Wow, this is a heads-up for all of you real estate agents out there. Apparently REAL believes that they have a lock on any use of online maps in connection with a real estate business:
Federal Lawsuit Alleges Agent Violates 1991 U.S. Patent on Use of Online Maps to Quickly Target Properties for Sale
PHILADELPHIA, July 12 /PRNewswire/ — A local real estate agent who describes herself as being in the top one per cent of all agents nationwide, has been named in a Federal lawsuit that accuses her of patent infringement by using a computer mapping system without acquiring a license to use the enabling technology.
The civil lawsuit against Diane Sarkisian of Ambler, Pennsylvania is the first of its kind. The suit naming Sarkisian was filed Tuesday in Federal District Court in Philadelphia. Lawyers for the patent owner, Real Estate Alliance, Ltd. (REAL), specifically noted that real estate agents throughout the country may be infringing the patent and subject to legal action.
The U.S. Patent (No. 5,032,989), “Real Estate Search and Location System and Method,” was granted by the U.S. Patent and Trademark Office in 1991, at a time when the commercial use of the Internet was in its infancy. It covers a mapping system “for locating available real estate properties for sale, lease or rental using a database of available properties at a central location and remote stations which use a graphic interface,” according to the document.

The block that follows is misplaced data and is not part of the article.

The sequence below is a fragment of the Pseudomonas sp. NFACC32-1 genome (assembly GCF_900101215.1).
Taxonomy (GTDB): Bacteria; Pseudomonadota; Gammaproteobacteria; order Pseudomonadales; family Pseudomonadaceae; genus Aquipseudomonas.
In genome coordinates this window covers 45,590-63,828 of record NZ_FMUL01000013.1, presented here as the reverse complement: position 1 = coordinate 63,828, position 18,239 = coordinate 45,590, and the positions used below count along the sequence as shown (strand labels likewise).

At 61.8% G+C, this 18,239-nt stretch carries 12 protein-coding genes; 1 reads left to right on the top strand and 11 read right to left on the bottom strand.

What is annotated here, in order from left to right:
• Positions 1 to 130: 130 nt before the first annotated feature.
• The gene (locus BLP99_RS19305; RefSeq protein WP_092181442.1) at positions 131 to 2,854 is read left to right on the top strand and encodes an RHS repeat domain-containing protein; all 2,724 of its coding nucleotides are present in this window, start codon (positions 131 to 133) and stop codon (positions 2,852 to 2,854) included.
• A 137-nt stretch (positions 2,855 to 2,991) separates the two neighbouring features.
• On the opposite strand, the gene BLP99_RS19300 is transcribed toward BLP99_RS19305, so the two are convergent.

The patent also includes a “drilldown” feature, under which specific areas can be displayed in greater detail.
Real estate agents throughout the United States, like Sarkisian, use this method as a valuable tool to locate desirable residential properties every day as they work with their clients. (The National Association of Realtors claims more than 1.11 million members.) The lawsuit states Sarkisian has not obtained a license to use the underlying technology, and asks for unspecified royalties plus court costs.
“The government has granted a patent, which is the right to enforce our intellectual property ownership,” said Andrew Rooke, president of Real Estate Alliance, Ltd. (REAL), the patent’s owner. “We intend to pursue those who are profiting by using our patented invention without a license. We have long been committed to mapping as a superior method for locating properties. REAL is gratified that systems vendors and multiple listing services who make mapping systems available to real estate professionals have come to the same conclusion. REAL is just seeking the royalties to which we are rightfully entitled.”
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As an example of REAL’s commitment, the company states that it will not sue TReND, the local multiple listing service, for patent infringement. Rooke noted that prior to filing the lawsuit, REAL’s lawyers contacted Sarkisian, offering her a full license for a fraction of what she is believed to earn annually from her use of the patented method. He further said that, according to his company’s calculations, an average residential real estate agent may owe royalties of as much as $50,000 before the company’s patent expires in 2008.
Lawyers for REAL said other real estate agents have been notified about their infringement of the company’s patent as part of an ongoing process, and said additional civil lawsuits will be filed against agents across the United States who do not voluntarily obtain licenses.